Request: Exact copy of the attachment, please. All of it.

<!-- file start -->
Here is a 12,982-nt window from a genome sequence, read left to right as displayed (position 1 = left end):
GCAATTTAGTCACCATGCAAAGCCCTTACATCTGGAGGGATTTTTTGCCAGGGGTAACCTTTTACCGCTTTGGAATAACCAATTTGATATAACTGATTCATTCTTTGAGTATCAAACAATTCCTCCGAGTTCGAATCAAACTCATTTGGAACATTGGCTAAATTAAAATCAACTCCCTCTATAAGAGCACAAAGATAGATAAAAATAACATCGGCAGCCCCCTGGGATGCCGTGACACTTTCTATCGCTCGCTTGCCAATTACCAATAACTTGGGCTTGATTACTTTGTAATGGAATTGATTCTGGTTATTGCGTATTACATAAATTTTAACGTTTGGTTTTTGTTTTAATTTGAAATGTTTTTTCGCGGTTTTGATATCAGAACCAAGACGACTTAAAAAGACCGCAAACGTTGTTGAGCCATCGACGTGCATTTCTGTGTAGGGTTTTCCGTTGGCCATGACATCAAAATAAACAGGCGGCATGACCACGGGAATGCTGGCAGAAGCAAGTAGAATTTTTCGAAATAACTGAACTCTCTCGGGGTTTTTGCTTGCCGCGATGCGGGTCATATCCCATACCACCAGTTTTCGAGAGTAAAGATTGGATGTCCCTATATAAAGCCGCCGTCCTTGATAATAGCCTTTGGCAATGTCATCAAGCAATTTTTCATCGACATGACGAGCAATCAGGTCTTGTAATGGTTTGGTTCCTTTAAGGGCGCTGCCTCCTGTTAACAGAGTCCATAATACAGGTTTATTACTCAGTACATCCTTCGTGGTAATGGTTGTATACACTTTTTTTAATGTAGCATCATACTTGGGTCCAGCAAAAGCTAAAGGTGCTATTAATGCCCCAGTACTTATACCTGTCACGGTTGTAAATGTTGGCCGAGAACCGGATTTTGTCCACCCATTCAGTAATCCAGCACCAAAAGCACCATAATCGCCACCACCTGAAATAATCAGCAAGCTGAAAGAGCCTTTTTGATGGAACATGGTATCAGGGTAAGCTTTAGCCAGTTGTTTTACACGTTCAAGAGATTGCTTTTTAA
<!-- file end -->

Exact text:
Here is a 12,982-nt window from a genome sequence, read left to right as displayed (position 1 = left end):
GCAATTTAGTCACCATGCAAAGCCCTTACATCTGGAGGGATTTTTTGCCAGGGGTAACCTTTTACCGCTTTGGAATAACCAATTTGATATAACTGATTCATTCTTTGAGTATCAAACAATTCCTCCGAGTTCGAATCAAACTCATTTGGAACATTGGCTAAATTAAAATCAACTCCCTCTATAAGAGCACAAAGATAGATAAAAATAACATCGGCAGCCCCCTGGGATGCCGTGACACTTTCTATCGCTCGCTTGCCAATTACCAATAACTTGGGCTTGATTACTTTGTAATGGAATTGATTCTGGTTATTGCGTATTACATAAATTTTAACGTTTGGTTTTTGTTTTAATTTGAAATGTTTTTTCGCGGTTTTGATATCAGAACCAAGACGACTTAAAAAGACCGCAAACGTTGTTGAGCCATCGACGTGCATTTCTGTGTAGGGTTTTCCGTTGGCCATGACATCAAAATAAACAGGCGGCATGACCACGGGAATGCTGGCAGAAGCAAGTAGAATTTTTCGAAATAACTGAACTCTCTCGGGGTTTTTGCTTGCCGCGATGCGGGTCATATCCCATACCACCAGTTTTCGAGAGTAAAGATTGGATGTCCCTATATAAAGCCGCCGTCCTTGATAATAGCCTTTGGCAATGTCATCAAGCAATTTTTCATCGACATGACGAGCAATCAGGTCTTGTAATGGTTTGGTTCCTTTAAGGGCGCTGCCTCCTGTTAACAGAGTCCATAATACAGGTTTATTACTCAGTACATCCTTCGTGGTAATGGTTGTATACACTTTTTTTAATGTAGCATCATACTTGGGTCCAGCAAAAGCTAAAGGTGCTATTAATGCCCCAGTACTTATACCTGTCACGGTTGTAAATGTTGGCCGAGAACCGGATTTTGTCCACCCATTCAGTAATCCAGCACCAAAAGCACCATAATCGCCACCACCTGAAATAATCAGCAAGCTGAAAGAGCCTTTTTGATGGAACATGGTATCAGGGTAAGCTTTAGCCAGTTGTTTTACACGTTCAAGAGATTGCTTTTTAA